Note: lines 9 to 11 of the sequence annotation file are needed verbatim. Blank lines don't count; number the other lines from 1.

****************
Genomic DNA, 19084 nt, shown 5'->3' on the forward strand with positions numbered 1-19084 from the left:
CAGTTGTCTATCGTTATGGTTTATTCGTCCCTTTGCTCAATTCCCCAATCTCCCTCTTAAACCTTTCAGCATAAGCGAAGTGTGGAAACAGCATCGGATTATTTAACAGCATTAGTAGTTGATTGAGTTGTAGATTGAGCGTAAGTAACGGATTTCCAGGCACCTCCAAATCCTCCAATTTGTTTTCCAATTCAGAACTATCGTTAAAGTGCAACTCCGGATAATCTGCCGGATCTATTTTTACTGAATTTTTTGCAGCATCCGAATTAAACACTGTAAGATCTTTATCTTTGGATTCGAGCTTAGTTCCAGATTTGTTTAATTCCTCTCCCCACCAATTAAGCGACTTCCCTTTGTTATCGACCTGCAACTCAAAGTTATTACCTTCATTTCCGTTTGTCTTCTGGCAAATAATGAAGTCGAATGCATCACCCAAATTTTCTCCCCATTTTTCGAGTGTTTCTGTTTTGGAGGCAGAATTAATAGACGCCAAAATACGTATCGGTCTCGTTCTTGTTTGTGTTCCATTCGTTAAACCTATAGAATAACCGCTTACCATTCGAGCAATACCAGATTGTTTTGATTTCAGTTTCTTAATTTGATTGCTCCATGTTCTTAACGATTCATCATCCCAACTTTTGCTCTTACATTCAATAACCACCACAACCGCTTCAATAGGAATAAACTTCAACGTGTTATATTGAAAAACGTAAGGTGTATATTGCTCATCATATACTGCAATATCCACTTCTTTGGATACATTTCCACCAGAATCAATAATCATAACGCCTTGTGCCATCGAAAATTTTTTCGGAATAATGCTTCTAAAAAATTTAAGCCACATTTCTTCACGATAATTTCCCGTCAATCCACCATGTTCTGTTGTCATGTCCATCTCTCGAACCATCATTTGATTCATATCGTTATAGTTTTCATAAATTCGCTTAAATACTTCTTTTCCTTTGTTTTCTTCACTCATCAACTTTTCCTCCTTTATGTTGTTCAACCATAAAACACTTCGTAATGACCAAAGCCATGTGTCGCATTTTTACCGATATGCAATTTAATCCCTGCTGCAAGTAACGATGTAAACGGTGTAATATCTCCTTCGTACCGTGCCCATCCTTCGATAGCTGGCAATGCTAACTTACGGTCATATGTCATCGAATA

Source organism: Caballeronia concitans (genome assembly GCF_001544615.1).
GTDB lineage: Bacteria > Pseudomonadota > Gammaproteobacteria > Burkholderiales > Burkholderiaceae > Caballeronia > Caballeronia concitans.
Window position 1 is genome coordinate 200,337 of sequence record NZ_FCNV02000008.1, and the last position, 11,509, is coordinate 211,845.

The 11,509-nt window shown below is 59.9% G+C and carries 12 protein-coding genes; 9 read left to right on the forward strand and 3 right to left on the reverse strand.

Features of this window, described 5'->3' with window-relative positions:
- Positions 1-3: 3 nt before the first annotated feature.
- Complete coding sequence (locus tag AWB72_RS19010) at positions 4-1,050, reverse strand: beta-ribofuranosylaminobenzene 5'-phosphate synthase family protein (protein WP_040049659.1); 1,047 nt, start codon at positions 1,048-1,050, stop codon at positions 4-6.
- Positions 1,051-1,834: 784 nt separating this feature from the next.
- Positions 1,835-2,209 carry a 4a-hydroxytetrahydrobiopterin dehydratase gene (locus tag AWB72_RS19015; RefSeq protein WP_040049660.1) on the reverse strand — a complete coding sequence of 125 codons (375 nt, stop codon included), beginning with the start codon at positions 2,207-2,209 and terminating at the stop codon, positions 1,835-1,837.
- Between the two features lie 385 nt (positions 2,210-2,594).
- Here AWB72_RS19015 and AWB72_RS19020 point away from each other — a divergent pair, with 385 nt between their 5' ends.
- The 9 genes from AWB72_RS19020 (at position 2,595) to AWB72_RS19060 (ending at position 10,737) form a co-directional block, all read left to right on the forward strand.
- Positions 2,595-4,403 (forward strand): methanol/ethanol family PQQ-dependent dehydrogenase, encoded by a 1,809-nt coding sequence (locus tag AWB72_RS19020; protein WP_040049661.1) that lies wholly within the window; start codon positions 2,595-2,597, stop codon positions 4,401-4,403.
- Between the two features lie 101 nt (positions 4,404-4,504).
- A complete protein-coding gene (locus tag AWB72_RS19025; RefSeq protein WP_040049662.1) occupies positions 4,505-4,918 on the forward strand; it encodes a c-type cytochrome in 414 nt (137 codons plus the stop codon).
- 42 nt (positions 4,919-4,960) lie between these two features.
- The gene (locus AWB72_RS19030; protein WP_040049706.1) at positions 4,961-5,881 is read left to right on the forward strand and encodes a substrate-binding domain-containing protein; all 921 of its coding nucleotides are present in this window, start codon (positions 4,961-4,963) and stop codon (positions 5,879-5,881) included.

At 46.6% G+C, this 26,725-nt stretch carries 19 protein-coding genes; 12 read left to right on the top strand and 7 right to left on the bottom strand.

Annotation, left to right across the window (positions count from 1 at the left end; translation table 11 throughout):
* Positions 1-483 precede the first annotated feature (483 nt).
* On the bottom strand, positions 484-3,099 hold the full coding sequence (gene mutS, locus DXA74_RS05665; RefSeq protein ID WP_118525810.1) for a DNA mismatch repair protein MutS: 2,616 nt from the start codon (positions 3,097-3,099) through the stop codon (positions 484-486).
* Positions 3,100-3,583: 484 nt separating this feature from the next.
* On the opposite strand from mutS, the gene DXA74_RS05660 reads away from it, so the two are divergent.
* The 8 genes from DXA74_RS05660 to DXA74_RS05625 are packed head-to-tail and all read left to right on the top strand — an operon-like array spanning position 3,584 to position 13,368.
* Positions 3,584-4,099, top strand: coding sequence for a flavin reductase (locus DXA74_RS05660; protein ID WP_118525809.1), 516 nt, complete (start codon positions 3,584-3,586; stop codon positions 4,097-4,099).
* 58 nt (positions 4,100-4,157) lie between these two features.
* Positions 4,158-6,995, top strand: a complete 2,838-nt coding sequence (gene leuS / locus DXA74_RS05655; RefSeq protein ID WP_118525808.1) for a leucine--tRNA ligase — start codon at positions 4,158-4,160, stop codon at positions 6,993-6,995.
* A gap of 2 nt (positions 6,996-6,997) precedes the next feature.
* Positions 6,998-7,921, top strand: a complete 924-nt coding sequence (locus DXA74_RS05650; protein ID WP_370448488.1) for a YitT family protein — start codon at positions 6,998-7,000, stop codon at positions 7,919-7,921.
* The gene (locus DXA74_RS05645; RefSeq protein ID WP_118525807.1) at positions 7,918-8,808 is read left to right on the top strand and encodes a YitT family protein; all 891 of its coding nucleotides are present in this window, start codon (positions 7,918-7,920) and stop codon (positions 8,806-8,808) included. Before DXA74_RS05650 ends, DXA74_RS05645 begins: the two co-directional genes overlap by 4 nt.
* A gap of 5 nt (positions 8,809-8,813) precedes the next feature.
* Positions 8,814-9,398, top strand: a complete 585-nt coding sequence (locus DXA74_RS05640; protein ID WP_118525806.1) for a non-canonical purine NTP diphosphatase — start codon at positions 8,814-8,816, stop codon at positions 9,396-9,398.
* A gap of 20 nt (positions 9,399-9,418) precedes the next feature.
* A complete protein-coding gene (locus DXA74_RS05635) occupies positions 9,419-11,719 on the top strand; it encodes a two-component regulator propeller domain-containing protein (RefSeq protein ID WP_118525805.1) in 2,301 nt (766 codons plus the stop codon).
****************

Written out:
- Complete coding sequence (locus tag AWB72_RS19010) at positions 4-1,050, reverse strand: beta-ribofuranosylaminobenzene 5'-phosphate synthase family protein (protein WP_040049659.1); 1,047 nt, start codon at positions 1,048-1,050, stop codon at positions 4-6.
- Positions 1,051-1,834: 784 nt separating this feature from the next.
- Positions 1,835-2,209 carry a 4a-hydroxytetrahydrobiopterin dehydratase gene (locus tag AWB72_RS19015; RefSeq protein WP_040049660.1) on the reverse strand — a complete coding sequence of 125 codons (375 nt, stop codon included), beginning with the start codon at positions 2,207-2,209 and terminating at the stop codon, positions 1,835-1,837.